Bushfire control a WA first
Four Kimberley councils are about to embark on a WA first three-year trial by handing over control of bushfire responsibilities to the Department of Fire and Emergency Services.
Shire of Broome chief executive Kenn Donohoe said the move would see greater resources pumped into the region through the emergency services levy, which is collected by local governments.
Mr Donohoe said it was understood that four additional staff would be recruited to Broome, where the regional headquarters would be based.
“(DFES) are specific professionals in this particular area and there will also be additional funds allocated to more equipment for the Kimberley — more than what we have ever seen before,” he said.
DFES Commissioner Wayne Gregson accepted the trial after the body representing the four councils — the Combined Kimberley Zone — agreed to proceed.
The centralisation is subject to the shires of Broome, Derby West Kimberley, Wyndham East Kimberley and Halls Creek entering into a memorandum of understanding with DFES for the transfer of control of bushfire response and management of bushfire brigades.
Mr Donohoe said a resolution from the four councils will be sent to Mr Gregson who will determine the resources required before the transition starts on September 1 in preparation for the bushfire season. Mr Donohoe described it as a “fantastic outcome” for communities within the region.
“Back in 2008 we just did not have the resources to really adequately look after the community,” he said.
“This will actually provide a centralised point so that wherever the resources are required there will be a centralised group very similar to what you see in the Eastern States where they have a country fire authority.”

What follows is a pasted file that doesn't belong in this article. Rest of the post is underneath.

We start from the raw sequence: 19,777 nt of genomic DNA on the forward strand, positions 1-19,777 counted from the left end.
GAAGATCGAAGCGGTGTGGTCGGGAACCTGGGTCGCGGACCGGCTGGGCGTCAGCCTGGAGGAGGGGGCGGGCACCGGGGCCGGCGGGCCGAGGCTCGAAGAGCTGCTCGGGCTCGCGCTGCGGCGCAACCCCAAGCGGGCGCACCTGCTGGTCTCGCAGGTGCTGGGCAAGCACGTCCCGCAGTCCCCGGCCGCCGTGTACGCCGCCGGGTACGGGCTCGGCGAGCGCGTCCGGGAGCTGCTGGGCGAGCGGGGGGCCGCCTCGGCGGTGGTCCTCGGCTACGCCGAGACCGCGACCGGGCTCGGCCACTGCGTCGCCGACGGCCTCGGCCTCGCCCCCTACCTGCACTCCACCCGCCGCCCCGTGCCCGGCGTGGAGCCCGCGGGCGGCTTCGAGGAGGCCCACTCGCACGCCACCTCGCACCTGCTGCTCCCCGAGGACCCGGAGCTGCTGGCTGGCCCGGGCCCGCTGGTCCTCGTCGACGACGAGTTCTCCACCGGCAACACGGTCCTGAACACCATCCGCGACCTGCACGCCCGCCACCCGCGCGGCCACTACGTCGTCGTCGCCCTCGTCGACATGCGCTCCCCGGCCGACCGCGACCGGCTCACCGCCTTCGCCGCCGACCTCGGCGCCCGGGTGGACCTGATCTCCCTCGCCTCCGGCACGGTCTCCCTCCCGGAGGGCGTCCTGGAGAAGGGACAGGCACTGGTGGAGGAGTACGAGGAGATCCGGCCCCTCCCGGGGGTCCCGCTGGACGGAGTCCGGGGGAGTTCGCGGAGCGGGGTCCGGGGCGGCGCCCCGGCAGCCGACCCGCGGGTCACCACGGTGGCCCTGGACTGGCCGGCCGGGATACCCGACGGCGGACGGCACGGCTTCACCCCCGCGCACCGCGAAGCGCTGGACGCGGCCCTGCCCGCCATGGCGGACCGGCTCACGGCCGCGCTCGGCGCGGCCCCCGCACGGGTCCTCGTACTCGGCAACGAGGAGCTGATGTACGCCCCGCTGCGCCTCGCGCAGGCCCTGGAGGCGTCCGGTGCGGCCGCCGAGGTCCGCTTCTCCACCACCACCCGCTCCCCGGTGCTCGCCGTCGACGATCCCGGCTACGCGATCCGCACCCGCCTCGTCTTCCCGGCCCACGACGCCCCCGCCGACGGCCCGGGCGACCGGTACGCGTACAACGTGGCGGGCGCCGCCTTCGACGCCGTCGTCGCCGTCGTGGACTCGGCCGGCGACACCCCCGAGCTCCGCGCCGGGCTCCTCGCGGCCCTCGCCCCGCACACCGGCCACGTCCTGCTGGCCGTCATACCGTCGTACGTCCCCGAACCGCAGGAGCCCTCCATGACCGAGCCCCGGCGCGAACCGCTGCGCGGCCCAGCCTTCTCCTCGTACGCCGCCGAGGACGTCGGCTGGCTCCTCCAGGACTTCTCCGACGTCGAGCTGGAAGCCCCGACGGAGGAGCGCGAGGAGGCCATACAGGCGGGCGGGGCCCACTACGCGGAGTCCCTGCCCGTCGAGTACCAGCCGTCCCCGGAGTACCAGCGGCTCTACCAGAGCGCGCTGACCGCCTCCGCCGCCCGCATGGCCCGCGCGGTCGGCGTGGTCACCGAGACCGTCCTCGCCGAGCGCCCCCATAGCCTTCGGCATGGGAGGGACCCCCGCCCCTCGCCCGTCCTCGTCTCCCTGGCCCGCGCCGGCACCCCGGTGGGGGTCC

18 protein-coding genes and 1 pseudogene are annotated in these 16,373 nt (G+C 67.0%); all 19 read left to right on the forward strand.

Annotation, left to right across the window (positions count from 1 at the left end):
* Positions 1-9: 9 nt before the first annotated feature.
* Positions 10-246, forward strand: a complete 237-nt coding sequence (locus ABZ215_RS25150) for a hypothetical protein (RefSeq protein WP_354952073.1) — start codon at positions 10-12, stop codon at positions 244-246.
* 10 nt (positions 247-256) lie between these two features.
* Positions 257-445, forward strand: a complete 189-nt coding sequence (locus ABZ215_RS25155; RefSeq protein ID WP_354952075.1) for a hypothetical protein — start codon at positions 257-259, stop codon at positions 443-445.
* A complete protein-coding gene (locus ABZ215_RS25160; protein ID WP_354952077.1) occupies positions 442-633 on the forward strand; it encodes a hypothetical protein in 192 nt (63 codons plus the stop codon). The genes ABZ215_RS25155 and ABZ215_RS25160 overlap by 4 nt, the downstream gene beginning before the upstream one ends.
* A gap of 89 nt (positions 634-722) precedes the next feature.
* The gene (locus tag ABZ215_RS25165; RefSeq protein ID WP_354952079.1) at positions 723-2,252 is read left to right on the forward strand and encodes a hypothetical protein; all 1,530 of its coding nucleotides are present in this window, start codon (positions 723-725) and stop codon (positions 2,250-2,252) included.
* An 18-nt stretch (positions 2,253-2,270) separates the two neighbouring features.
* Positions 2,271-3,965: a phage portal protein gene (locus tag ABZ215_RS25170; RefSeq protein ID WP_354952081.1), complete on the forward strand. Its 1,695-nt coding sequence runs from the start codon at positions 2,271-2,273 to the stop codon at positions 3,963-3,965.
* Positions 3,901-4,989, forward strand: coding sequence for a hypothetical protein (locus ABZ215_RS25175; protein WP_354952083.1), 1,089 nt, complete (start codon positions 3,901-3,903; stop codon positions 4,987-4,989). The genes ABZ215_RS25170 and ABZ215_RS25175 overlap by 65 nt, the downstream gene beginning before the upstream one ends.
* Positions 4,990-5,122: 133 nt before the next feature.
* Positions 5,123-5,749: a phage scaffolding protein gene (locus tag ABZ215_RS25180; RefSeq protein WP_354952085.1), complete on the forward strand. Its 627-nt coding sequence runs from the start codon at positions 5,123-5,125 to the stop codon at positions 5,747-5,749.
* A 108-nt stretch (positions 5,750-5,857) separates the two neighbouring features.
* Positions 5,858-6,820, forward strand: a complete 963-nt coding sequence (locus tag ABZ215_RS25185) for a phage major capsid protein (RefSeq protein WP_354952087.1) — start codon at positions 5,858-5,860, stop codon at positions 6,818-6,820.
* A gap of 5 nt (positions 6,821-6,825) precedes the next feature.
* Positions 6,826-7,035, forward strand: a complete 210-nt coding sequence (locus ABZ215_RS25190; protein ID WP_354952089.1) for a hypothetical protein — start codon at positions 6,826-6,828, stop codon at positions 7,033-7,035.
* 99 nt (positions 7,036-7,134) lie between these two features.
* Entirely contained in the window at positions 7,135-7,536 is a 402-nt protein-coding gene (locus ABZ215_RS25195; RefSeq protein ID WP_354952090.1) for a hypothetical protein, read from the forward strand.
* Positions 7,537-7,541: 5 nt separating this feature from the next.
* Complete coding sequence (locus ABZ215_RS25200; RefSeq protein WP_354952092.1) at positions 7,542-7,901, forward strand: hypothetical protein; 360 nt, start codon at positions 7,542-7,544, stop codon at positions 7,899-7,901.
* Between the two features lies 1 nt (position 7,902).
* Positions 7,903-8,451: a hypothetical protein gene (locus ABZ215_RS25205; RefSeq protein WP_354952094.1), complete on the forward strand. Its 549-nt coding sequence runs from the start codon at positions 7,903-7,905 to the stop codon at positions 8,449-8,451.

He believes the move will increase the number of volunteer firefighters from the current 35 “because there will be an increase in equipment, more opportunities in being involved with fire response, and better training”.
Mr Donohoe said DFES has spoken with bushfire brigades about the transition process.
“While they stay our responsibility, the direct control will be co-ordinated by a bushfire control officer who is appointed by DFES,” he said.
DFES Kimberley Superintendent Grant Pipe said the department had been approached by local governments in the Kimberley to consider changing how bushfires were managed in the region.
He said DFES had developed a proposal which outlines a management structure that “recognises the unique circumstances of the region”.
Councils will retain some responsibilities including issuing of fire permits during non-burning periods, and collecting the emergency services levy, and management following natural disasters like bushfires.
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